# Perpendicular Force = No Speed Change

• Swapnil
In summary, when an object is moving at a constant velocity and a force is applied perpendicular to its direction of motion, the velocity will change direction but not magnitude. This is because the force is perpendicular to the acceleration, resulting in a change in direction but not speed. This can also be mathematically explained by the derivative of the velocity vector being equal to zero when the force is perpendicular.
Swapnil
Suppose an object is moving at some veocity v. Why is it that if you apply a force in the direction perpendicular to the direction of velocity, you only change the direction of the velocity and not its magnitude.

I am having a feeling that I am going to get one of those "that's just the way it is" answers to this question...

If you pull on something such that the direction of pull is in the same direction that it is moving, then you'd expect the object to go faster, right?

And if you pull on something in the opposite direction, then the object would slow down.

If you pull on something so that there is a componant of your force along the direction of motion, and another componant perpendiculat to the direction of motion, then the object would speed up slightly, and also change direction slightly (as it accelerated in the direction of the perpendicular componant).

If your pull has a componant that is opposite motion, plus a componant that is perpendicular to motion, then it would slow down slightly, and also chage direction.

SO, if there is no componant either in the direction of motion, nor opposite, then the object won't speed up or slow down. In the case of circular motion, every moment the direction of force changes slightly so that the force is always perpendicular to the moment of motion.

You have given me an intuitive answer; I already know why it makes sense intuitively. But the is there is a more mathematical answer to my question?

"speed" is the length of the velocity vector $s= \sqrt{\vec{v}\cdot\vec{v}}$. Differentiating with respect to time,
$$\frac{ds}{dt}= \frac{1}{\sqrt{\vec{v}\cdot\vec{v}}}\vec{v}\cdot\frac{d\vec{v}}{dt}$$
by the product rule.
Of course, $\frac{d\vec{v}}{dt}$ is the acceleration. If the force is perpendicular to $\vec{v}$, then so is the acceleration (acceleration= Force/mass) so that product $\vec{v}\cdot\frac{d\vec{v}}{dt}$ is 0. Then entire derivative then is 0: $\frac{ds}{dt}= 0$.

A somewhat more physical explanation is that if there is no component of force in the direction of motion, then there is no work done so the kinetic energy cannot change.

Remember that kinetic energy is a scalar, rather than a vector. Thus, forces that only change the object's velocity, but not its speed, cannot influence the object's kinetic energy.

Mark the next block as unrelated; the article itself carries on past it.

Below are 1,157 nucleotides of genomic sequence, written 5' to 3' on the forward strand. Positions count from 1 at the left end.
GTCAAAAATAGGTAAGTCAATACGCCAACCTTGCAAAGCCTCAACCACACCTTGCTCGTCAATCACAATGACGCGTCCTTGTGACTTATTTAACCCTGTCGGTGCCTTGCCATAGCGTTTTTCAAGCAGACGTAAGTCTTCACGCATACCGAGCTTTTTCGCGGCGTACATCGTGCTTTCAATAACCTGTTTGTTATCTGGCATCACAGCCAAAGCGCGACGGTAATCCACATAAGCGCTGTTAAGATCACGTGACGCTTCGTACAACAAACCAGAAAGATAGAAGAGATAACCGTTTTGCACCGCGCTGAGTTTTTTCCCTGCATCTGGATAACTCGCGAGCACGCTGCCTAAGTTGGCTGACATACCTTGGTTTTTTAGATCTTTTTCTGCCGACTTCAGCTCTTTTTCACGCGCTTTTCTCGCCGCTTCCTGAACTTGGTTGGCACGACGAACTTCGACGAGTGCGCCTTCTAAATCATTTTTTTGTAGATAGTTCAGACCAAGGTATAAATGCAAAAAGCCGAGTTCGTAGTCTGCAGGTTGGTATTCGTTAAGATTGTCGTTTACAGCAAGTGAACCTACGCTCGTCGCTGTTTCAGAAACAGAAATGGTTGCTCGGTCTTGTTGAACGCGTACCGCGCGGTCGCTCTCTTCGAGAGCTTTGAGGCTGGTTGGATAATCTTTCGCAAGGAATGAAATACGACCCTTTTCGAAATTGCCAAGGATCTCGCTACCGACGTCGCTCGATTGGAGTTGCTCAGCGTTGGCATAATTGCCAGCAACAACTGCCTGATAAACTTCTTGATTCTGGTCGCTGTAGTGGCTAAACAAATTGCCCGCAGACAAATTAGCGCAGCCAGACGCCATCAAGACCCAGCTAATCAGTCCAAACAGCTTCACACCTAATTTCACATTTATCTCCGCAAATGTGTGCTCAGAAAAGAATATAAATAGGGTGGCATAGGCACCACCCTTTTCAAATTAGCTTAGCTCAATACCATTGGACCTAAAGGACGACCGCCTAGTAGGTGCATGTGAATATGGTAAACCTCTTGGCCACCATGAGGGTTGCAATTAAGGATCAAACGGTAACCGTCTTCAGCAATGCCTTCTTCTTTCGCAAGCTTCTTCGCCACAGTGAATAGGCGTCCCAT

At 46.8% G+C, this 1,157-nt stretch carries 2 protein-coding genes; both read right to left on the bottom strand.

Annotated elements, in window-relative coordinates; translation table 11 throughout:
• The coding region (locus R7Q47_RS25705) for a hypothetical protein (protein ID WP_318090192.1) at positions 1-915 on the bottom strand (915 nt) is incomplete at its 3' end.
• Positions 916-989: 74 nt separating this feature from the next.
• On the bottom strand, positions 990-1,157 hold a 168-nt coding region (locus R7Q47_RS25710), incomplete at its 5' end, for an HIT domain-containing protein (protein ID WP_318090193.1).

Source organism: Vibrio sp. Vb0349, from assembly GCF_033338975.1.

HallsofIvy said:
"speed" is the length of the velocity vector $s= \sqrt{\vec{v}\cdot\vec{v}}$. Differentiating with respect to time,
$$\frac{ds}{dt}= \frac{1}{\sqrt{\vec{v}\cdot\vec{v}}}\vec{v}\cdot\frac{d\vec{v}}{dt}$$
by the product rule.
Of course, $\frac{d\vec{v}}{dt}$ is the acceleration. If the force is perpendicular to $\vec{v}$, then so is the acceleration (acceleration= Force/mass) so that product $\vec{v}\cdot\frac{d\vec{v}}{dt}$ is 0. Then entire derivative then is 0: $\frac{ds}{dt}= 0$.

What about the fact that the force perpendicular to the direction of the velocity changes the direction of the velocity?

Swapnil said:
What about the fact that the force perpendicular to the direction of the velocity changes the direction of the velocity?
In general, acceleration ($d\vec{v}/dt$) involves changes in both speed and direction. But as Hall's showed, when the acceleration is perpendicular to velocity the change in speed is zero. All that's left is a change in direction.

## 1. What is perpendicular force?

Perpendicular force is a type of force that acts at a right angle to the direction of motion of an object. This means that it does not change the object's speed or direction, but instead causes it to change its direction of motion.

## 2. How does perpendicular force affect an object's speed?

Perpendicular force does not affect an object's speed. This is because it acts at a right angle to the direction of motion, so it does not have a component in the direction of motion to change the object's speed.

## 3. What is the relationship between perpendicular force and speed?

There is no direct relationship between perpendicular force and speed. Perpendicular force does not cause a change in an object's speed, but it can cause a change in its direction of motion.

## 4. Can perpendicular force cause an object to speed up or slow down?

No, perpendicular force cannot cause an object to speed up or slow down. This is because it does not have a component in the direction of motion to change the object's speed. Only a force acting in the same direction as the object's motion can change its speed.

## 5. How does perpendicular force affect the motion of an object?

Perpendicular force affects the motion of an object by causing it to change its direction of motion. This can result in the object moving in a circular or curved path, as the perpendicular force continuously changes its direction of motion.

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